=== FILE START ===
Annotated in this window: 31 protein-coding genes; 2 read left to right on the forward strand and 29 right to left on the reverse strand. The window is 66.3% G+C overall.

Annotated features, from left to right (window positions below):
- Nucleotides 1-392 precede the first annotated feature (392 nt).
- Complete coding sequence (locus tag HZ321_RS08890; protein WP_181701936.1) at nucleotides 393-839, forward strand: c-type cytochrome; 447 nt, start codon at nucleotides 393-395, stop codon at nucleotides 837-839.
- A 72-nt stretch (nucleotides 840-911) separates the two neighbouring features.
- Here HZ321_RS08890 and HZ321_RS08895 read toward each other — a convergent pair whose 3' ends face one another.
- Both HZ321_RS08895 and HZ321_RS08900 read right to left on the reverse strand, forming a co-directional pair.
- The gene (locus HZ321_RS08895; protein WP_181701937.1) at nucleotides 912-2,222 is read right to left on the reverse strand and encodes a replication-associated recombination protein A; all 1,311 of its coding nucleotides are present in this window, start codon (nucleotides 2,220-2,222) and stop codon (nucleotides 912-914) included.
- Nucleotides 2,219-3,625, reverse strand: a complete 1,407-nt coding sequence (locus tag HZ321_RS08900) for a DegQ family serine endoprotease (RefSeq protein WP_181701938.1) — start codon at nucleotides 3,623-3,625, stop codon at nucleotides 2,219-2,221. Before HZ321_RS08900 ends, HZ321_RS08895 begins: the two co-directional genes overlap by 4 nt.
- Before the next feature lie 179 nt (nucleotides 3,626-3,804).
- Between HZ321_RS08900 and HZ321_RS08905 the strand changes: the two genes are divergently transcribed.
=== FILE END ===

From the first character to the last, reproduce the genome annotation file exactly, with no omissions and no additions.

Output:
Annotated in this window: 31 protein-coding genes; 2 read left to right on the forward strand and 29 right to left on the reverse strand. The window is 66.3% G+C overall.

Annotated features, from left to right (window positions below):
- Nucleotides 1-392 precede the first annotated feature (392 nt).
- Complete coding sequence (locus tag HZ321_RS08890; protein WP_181701936.1) at nucleotides 393-839, forward strand: c-type cytochrome; 447 nt, start codon at nucleotides 393-395, stop codon at nucleotides 837-839.
- A 72-nt stretch (nucleotides 840-911) separates the two neighbouring features.
- Here HZ321_RS08890 and HZ321_RS08895 read toward each other — a convergent pair whose 3' ends face one another.
- Both HZ321_RS08895 and HZ321_RS08900 read right to left on the reverse strand, forming a co-directional pair.
- The gene (locus HZ321_RS08895; protein WP_181701937.1) at nucleotides 912-2,222 is read right to left on the reverse strand and encodes a replication-associated recombination protein A; all 1,311 of its coding nucleotides are present in this window, start codon (nucleotides 2,220-2,222) and stop codon (nucleotides 912-914) included.
- Nucleotides 2,219-3,625, reverse strand: a complete 1,407-nt coding sequence (locus tag HZ321_RS08900) for a DegQ family serine endoprotease (RefSeq protein WP_181701938.1) — start codon at nucleotides 3,623-3,625, stop codon at nucleotides 2,219-2,221. Before HZ321_RS08900 ends, HZ321_RS08895 begins: the two co-directional genes overlap by 4 nt.
- Before the next feature lie 179 nt (nucleotides 3,626-3,804).
- Between HZ321_RS08900 and HZ321_RS08905 the strand changes: the two genes are divergently transcribed.